Monday, September 15, 2014
No, not that one. The one from 1968.
In the book HAL's Legacy, contributor Donald Norman points out a number of particulars in which the filmmakers were mistaken as to the direction that computer interfaces were to take. What's sad, though, is that, HAL conspicuously excepted (and we now have automated subroutines that can mimic very sophisticated elements of human cognition without, as yet, a trace of actual self-awareness*), a rationally-ordered global civilization could have accomplished much of the spread into space envisaged by 2001: the orbiting wheel, the moon bases, even a manned mission to the outer planets would all have been plausibly within the reach of a planetary society less determined to squander its treasure and energies on plunder and war. Kubrick's vision is a reproach to our failure, and also a transcendent cultural artifact of the last century, fit to stand comparison with Genesis or the Iliad as expressions in mythic terms of their respective civilizations.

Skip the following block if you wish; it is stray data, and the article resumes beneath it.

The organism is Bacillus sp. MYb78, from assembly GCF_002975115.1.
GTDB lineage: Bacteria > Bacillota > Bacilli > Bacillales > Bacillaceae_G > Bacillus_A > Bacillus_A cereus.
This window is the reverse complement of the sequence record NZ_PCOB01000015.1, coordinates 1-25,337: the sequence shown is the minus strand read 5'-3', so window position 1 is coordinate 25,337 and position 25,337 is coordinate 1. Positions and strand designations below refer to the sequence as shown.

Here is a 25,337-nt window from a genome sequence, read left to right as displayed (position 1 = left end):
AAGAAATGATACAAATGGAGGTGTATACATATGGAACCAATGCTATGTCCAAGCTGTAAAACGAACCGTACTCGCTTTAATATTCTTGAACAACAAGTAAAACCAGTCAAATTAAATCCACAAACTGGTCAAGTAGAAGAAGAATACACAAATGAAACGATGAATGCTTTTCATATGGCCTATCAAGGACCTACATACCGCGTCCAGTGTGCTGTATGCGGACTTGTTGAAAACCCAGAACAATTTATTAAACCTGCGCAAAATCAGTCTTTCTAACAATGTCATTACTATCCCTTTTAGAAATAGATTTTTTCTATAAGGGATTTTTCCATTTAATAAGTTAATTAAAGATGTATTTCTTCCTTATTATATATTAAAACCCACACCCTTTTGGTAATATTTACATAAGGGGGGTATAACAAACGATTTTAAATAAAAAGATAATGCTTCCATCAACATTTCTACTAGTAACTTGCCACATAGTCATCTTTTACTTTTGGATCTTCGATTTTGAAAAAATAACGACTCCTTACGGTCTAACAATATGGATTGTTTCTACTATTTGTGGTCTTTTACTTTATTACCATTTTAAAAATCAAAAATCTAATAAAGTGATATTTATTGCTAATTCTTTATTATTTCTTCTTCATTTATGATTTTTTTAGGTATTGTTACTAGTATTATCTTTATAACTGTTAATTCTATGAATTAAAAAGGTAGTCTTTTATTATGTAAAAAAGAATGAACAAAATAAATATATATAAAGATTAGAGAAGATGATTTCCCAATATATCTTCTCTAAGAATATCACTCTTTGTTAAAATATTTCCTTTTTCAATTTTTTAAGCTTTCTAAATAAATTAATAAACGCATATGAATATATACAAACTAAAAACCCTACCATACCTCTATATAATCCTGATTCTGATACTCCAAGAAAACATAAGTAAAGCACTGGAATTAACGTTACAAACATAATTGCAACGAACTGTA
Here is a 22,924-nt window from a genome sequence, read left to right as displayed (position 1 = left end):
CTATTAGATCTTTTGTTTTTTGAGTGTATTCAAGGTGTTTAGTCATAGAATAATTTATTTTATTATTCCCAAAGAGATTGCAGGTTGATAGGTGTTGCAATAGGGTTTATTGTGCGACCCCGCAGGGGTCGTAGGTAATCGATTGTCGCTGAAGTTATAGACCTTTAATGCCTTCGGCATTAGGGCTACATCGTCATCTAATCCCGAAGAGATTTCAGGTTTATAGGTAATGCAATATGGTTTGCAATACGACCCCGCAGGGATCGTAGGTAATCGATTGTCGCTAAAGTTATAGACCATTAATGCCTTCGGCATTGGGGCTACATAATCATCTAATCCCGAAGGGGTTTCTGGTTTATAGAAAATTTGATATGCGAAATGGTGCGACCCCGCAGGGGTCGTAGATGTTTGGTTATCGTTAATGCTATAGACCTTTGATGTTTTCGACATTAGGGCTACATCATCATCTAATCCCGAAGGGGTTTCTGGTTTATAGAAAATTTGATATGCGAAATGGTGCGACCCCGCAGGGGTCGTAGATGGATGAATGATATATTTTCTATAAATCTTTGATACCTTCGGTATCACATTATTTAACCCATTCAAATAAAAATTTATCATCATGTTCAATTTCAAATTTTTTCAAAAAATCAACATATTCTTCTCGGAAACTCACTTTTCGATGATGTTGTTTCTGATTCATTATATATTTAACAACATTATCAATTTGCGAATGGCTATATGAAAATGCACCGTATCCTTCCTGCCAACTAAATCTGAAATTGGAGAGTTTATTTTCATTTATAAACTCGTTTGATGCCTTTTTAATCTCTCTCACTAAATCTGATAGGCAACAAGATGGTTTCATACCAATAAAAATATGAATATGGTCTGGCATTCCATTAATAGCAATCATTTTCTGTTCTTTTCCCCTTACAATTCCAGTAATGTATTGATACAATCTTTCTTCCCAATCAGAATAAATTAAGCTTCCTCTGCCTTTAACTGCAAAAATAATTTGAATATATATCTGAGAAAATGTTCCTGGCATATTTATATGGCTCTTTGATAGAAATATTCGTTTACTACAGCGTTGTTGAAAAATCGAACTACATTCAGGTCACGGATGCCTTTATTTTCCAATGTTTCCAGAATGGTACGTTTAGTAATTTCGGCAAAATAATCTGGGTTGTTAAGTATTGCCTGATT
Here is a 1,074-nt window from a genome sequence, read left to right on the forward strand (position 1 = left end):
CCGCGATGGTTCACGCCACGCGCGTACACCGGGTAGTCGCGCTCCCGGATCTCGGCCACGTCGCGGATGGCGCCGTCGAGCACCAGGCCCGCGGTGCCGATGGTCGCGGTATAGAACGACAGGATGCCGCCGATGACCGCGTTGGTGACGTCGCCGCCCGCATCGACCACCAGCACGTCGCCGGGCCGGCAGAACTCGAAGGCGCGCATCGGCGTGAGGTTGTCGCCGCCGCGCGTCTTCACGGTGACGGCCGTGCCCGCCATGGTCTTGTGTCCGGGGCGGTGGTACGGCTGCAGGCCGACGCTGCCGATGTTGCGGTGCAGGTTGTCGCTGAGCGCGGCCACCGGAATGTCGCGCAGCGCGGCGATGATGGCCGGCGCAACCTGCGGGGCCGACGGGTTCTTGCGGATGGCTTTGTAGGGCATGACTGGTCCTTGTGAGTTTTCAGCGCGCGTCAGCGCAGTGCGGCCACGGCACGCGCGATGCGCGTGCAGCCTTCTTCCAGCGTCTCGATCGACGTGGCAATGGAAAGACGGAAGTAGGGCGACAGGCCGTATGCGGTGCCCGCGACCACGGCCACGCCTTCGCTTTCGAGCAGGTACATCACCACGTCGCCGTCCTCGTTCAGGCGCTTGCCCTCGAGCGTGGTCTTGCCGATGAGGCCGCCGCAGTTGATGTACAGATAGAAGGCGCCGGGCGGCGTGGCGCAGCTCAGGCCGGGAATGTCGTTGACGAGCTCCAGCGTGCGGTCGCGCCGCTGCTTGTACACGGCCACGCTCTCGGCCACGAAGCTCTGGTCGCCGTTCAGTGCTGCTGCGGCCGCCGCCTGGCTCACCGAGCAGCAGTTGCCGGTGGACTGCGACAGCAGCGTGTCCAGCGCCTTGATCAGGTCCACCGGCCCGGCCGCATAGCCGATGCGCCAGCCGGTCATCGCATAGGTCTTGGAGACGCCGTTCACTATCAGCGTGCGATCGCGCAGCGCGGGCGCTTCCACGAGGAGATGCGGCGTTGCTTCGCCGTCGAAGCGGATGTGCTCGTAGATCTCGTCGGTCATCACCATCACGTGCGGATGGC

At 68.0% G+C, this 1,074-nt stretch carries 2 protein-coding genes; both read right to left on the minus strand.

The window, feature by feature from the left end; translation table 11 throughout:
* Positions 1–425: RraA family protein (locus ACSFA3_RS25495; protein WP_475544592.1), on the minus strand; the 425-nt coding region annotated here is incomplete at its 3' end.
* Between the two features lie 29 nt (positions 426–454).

*This will, I predict, come about in my lifetime, should I have the misfortune to reach my father’s present age (he’s closing on 93 in another fortnight; I’m 62), and when software sentience is at last detected I suspect it will be some years after the fact.